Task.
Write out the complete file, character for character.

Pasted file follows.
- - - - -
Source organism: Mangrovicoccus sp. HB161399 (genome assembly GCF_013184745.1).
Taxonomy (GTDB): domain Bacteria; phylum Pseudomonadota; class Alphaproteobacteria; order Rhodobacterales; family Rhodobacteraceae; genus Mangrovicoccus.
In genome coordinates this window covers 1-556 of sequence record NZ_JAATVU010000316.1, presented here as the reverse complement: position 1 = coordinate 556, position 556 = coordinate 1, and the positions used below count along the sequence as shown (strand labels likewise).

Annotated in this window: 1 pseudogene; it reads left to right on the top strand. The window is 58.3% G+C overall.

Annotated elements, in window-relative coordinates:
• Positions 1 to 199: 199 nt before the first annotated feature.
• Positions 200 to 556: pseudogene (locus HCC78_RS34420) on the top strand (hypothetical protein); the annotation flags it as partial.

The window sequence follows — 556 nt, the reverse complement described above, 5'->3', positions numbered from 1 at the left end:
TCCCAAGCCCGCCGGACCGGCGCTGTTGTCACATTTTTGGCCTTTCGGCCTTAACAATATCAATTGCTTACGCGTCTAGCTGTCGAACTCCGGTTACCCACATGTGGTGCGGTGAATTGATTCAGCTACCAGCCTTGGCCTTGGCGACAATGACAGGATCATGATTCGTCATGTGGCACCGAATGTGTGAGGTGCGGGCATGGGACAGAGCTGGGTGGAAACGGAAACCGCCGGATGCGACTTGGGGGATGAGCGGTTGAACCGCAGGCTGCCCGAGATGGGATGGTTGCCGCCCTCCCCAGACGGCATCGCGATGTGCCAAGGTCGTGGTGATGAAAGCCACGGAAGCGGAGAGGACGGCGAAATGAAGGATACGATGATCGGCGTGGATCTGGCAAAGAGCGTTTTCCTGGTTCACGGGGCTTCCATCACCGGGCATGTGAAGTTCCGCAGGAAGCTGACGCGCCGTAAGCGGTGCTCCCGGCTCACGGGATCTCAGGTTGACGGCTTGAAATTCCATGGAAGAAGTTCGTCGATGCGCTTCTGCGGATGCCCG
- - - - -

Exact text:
Source organism: Mangrovicoccus sp. HB161399 (genome assembly GCF_013184745.1).
Taxonomy (GTDB): domain Bacteria; phylum Pseudomonadota; class Alphaproteobacteria; order Rhodobacterales; family Rhodobacteraceae; genus Mangrovicoccus.
In genome coordinates this window covers 1-556 of sequence record NZ_JAATVU010000316.1, presented here as the reverse complement: position 1 = coordinate 556, position 556 = coordinate 1, and the positions used below count along the sequence as shown (strand labels likewise).

Annotated in this window: 1 pseudogene; it reads left to right on the top strand. The window is 58.3% G+C overall.

Annotated elements, in window-relative coordinates:
• Positions 1 to 199: 199 nt before the first annotated feature.
• Positions 200 to 556: pseudogene (locus HCC78_RS34420) on the top strand (hypothetical protein); the annotation flags it as partial.

The window sequence follows — 556 nt, the reverse complement described above, 5'->3', positions numbered from 1 at the left end:
TCCCAAGCCCGCCGGACCGGCGCTGTTGTCACATTTTTGGCCTTTCGGCCTTAACAATATCAATTGCTTACGCGTCTAGCTGTCGAACTCCGGTTACCCACATGTGGTGCGGTGAATTGATTCAGCTACCAGCCTTGGCCTTGGCGACAATGACAGGATCATGATTCGTCATGTGGCACCGAATGTGTGAGGTGCGGGCATGGGACAGAGCTGGGTGGAAACGGAAACCGCCGGATGCGACTTGGGGGATGAGCGGTTGAACCGCAGGCTGCCCGAGATGGGATGGTTGCCGCCCTCCCCAGACGGCATCGCGATGTGCCAAGGTCGTGGTGATGAAAGCCACGGAAGCGGAGAGGACGGCGAAATGAAGGATACGATGATCGGCGTGGATCTGGCAAAGAGCGTTTTCCTGGTTCACGGGGCTTCCATCACCGGGCATGTGAAGTTCCGCAGGAAGCTGACGCGCCGTAAGCGGTGCTCCCGGCTCACGGGATCTCAGGTTGACGGCTTGAAATTCCATGGAAGAAGTTCGTCGATGCGCTTCTGCGGATGCCCG